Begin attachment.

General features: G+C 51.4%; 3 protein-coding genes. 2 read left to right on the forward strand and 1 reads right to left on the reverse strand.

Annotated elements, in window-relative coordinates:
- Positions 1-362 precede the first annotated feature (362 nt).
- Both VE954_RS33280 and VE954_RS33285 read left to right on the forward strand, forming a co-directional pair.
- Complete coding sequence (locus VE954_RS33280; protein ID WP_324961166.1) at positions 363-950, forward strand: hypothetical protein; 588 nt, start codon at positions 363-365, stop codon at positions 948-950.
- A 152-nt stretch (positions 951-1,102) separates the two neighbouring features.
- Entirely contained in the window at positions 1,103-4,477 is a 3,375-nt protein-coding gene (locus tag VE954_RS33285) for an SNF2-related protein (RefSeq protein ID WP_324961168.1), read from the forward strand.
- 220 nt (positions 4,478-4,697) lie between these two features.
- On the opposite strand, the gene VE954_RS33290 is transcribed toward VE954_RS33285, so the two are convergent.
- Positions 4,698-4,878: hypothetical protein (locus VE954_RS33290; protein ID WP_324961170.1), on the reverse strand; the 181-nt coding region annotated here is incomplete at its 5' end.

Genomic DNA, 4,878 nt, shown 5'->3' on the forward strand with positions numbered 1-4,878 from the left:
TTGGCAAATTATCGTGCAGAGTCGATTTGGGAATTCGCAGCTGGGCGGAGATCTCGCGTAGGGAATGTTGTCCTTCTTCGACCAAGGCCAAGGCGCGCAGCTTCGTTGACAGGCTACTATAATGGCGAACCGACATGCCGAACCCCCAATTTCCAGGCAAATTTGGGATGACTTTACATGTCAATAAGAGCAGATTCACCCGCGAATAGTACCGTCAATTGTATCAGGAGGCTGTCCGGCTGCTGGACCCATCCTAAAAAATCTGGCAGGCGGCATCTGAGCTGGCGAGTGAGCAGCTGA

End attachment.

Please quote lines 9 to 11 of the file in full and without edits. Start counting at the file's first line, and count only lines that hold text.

- On the opposite strand, the gene VE954_RS33290 is transcribed toward VE954_RS33285, so the two are convergent.
- Positions 4,698-4,878: hypothetical protein (locus VE954_RS33290; protein ID WP_324961170.1), on the reverse strand; the 181-nt coding region annotated here is incomplete at its 5' end.

Genomic DNA, 4,878 nt, shown 5'->3' on the forward strand with positions numbered 1-4,878 from the left: